Ribbon cutting ceremony to mark world’s first geothermal energy project from former oil well

OU researcher opens door to geothermal energy | The Journal Record

 

In what is described as the world’s first project to modify retired oil wells into geothermal wells, a ribbon cutting ceremony will be held this week in Tuttle.

The Mewbourne College of Earth and Energy at the University of Oklahoma and Blue Cedar Energy will hold the ceremony  Thursday, Sept. 22 from 11:30 a.m. until 1 p.m. near Tuttle. The ceremony will be at 508 E. Rock Creek Road while the actual well site is located in a pasture.

 

In a project that has received national media attention, Mewbourne College of Earth and Energy researchers are set to become the first in the world to modify retired oil wells into geothermal wells. After the wells – located in Tuttle, Oklahoma – are modified to produce geothermal energy, researchers will spend the next year measuring the energy production to see if actual output aligns with their estimates and models, and if the wells will create enough energy to heat two nearby schools.

At the conclusion of the project, researchers plan to apply for new grants and state matching funds to make heating the schools with geothermal energy a possibility. Learn more about the project here.

  • Learn more about Mewbourne College’s multi-disciplinary geothermal energy research here. 

Speakers at the ceremony will include U.S. Department of Energy Geothermal Technologies Office Technology Manager George Stutz; OU Senior Associate Vice President of Research and Partnerships John Antonio; Mewbourne College of Earth and Energy Dean J. Mike Stice; and OU Associate Professor and Lead Researcher Saeed Salehi.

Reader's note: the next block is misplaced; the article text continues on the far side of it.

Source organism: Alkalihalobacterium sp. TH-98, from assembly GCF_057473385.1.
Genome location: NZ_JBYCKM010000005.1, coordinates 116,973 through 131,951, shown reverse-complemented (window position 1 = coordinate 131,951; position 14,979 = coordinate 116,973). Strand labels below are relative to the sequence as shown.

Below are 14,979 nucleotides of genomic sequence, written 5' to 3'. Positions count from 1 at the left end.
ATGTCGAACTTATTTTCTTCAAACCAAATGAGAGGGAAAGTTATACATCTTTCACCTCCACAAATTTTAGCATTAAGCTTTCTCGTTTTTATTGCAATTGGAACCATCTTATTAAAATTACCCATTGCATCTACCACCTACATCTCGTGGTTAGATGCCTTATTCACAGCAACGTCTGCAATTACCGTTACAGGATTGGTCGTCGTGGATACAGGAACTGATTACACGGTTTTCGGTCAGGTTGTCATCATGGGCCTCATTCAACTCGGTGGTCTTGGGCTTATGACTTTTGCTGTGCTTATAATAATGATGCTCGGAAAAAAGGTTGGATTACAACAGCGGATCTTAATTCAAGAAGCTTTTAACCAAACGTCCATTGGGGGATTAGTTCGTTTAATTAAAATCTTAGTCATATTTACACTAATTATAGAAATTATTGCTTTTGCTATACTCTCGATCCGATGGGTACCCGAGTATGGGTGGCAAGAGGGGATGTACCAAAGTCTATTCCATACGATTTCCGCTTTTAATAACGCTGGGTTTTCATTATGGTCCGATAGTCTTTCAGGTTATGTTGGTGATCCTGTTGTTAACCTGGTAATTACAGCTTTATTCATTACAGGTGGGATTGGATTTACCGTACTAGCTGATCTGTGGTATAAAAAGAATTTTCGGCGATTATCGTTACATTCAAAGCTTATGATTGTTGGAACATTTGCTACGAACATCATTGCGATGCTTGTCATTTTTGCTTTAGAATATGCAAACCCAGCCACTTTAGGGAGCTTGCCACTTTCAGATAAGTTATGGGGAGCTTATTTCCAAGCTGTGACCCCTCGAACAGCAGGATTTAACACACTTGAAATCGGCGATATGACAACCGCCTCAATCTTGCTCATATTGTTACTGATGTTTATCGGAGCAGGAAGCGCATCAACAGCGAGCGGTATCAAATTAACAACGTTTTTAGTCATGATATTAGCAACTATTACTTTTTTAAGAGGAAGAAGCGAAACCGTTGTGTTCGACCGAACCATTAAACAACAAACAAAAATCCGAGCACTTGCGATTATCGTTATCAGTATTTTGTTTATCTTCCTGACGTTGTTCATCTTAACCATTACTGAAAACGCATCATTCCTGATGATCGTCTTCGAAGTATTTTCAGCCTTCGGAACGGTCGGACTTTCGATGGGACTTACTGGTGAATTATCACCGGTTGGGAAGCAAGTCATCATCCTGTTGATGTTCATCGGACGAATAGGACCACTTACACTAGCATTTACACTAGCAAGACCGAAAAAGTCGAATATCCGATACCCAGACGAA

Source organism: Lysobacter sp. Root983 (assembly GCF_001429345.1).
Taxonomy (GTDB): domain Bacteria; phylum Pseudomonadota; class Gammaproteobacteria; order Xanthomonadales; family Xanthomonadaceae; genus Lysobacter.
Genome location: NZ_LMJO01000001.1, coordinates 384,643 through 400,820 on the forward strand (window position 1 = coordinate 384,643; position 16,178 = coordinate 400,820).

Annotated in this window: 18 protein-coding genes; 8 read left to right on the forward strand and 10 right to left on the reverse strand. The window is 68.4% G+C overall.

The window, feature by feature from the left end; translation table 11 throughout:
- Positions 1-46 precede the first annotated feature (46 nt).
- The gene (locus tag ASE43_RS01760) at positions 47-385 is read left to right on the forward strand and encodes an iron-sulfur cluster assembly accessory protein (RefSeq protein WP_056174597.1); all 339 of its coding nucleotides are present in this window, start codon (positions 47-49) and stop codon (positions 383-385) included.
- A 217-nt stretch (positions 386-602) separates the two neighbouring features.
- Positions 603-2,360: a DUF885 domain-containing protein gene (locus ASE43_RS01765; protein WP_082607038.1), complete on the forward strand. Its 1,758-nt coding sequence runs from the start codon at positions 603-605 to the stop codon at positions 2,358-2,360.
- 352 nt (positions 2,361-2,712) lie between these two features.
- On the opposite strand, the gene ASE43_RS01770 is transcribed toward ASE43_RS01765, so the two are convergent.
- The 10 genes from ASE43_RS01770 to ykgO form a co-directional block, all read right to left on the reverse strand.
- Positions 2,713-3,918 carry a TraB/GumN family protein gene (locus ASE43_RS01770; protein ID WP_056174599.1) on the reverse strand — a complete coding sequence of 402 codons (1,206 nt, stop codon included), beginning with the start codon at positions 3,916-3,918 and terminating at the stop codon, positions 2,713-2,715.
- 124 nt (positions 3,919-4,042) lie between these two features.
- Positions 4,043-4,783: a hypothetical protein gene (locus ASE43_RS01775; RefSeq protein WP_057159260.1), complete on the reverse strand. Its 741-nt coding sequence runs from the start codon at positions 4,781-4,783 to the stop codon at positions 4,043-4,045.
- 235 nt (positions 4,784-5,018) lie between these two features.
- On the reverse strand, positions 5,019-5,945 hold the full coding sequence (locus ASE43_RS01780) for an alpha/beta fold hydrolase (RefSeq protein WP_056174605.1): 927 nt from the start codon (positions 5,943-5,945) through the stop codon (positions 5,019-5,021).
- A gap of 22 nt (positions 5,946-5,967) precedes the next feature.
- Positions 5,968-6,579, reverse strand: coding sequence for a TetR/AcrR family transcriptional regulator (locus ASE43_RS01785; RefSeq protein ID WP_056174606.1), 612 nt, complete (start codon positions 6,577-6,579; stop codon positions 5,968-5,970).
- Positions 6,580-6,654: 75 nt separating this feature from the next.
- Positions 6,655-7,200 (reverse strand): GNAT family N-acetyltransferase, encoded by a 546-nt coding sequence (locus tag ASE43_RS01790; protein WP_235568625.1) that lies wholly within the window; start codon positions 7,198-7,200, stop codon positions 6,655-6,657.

How do you make a lot of deep holes in the ground useful again? Repurpose them for geothermal energy. • Sooner Magazine

Current Phase: Salehi and his team of researchers anticipate they will spend the next three years retrofitting the four oil wells and then measuring the wells’ energy production to see if actual output aligns with their estimates and models, and if the wells will create enough energy to heat two nearby schools.

DOE awards funding for Oklahoma geothermal projects from abandoned wells – Oklahoma Energy Today

Future Phase: The scope of this project does not include the next step of heating the schools with geothermal energy, but rather ensuring that it is possible. Salehi and his team hope that once their current project is completed, they can apply for new grants and state matching funds to make heating the schools with geothermal energy a possibility.

%d bloggers like this: